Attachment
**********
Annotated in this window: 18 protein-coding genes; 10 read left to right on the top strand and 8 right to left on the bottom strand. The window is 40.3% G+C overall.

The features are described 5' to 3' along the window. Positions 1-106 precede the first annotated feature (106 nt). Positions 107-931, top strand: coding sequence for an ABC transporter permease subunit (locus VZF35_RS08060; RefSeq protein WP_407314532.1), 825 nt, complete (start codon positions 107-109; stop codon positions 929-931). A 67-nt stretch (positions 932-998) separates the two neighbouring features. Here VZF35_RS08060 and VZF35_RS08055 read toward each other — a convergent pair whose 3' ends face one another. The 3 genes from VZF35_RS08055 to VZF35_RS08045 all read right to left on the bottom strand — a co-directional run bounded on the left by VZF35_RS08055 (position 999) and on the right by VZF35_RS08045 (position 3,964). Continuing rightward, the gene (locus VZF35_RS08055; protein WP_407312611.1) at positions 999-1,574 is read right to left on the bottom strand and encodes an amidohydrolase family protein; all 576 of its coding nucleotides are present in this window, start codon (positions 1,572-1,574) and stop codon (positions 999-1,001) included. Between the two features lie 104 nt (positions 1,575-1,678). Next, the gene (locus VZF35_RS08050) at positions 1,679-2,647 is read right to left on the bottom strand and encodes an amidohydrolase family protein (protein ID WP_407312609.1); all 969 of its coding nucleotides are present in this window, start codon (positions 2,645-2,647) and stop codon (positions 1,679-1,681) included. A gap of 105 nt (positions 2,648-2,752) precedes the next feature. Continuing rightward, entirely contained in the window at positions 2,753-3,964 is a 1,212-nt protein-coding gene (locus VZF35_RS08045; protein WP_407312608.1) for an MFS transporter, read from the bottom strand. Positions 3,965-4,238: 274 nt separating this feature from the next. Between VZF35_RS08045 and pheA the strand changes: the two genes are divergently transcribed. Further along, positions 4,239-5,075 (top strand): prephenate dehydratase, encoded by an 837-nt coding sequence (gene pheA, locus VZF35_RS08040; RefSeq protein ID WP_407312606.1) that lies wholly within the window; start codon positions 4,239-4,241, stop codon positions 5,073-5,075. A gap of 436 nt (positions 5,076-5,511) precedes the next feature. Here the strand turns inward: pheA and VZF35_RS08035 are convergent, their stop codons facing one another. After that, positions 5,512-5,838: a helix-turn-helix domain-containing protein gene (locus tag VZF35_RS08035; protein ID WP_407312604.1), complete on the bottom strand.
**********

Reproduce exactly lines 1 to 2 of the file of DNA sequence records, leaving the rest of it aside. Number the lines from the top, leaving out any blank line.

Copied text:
Annotated in this window: 18 protein-coding genes; 10 read left to right on the top strand and 8 right to left on the bottom strand. The window is 40.3% G+C overall.

The features are described 5' to 3' along the window. Positions 1-106 precede the first annotated feature (106 nt). Positions 107-931, top strand: coding sequence for an ABC transporter permease subunit (locus VZF35_RS08060; RefSeq protein WP_407314532.1), 825 nt, complete (start codon positions 107-109; stop codon positions 929-931). A 67-nt stretch (positions 932-998) separates the two neighbouring features. Here VZF35_RS08060 and VZF35_RS08055 read toward each other — a convergent pair whose 3' ends face one another. The 3 genes from VZF35_RS08055 to VZF35_RS08045 all read right to left on the bottom strand — a co-directional run bounded on the left by VZF35_RS08055 (position 999) and on the right by VZF35_RS08045 (position 3,964). Continuing rightward, the gene (locus VZF35_RS08055; protein WP_407312611.1) at positions 999-1,574 is read right to left on the bottom strand and encodes an amidohydrolase family protein; all 576 of its coding nucleotides are present in this window, start codon (positions 1,572-1,574) and stop codon (positions 999-1,001) included. Between the two features lie 104 nt (positions 1,575-1,678). Next, the gene (locus VZF35_RS08050) at positions 1,679-2,647 is read right to left on the bottom strand and encodes an amidohydrolase family protein (protein ID WP_407312609.1); all 969 of its coding nucleotides are present in this window, start codon (positions 2,645-2,647) and stop codon (positions 1,679-1,681) included. A gap of 105 nt (positions 2,648-2,752) precedes the next feature. Continuing rightward, entirely contained in the window at positions 2,753-3,964 is a 1,212-nt protein-coding gene (locus VZF35_RS08045; protein WP_407312608.1) for an MFS transporter, read from the bottom strand. Positions 3,965-4,238: 274 nt separating this feature from the next. Between VZF35_RS08045 and pheA the strand changes: the two genes are divergently transcribed. Further along, positions 4,239-5,075 (top strand): prephenate dehydratase, encoded by an 837-nt coding sequence (gene pheA, locus VZF35_RS08040; RefSeq protein ID WP_407312606.1) that lies wholly within the window; start codon positions 4,239-4,241, stop codon positions 5,073-5,075. A gap of 436 nt (positions 5,076-5,511) precedes the next feature. Here the strand turns inward: pheA and VZF35_RS08035 are convergent, their stop codons facing one another. After that, positions 5,512-5,838: a helix-turn-helix domain-containing protein gene (locus tag VZF35_RS08035; protein ID WP_407312604.1), complete on the bottom strand.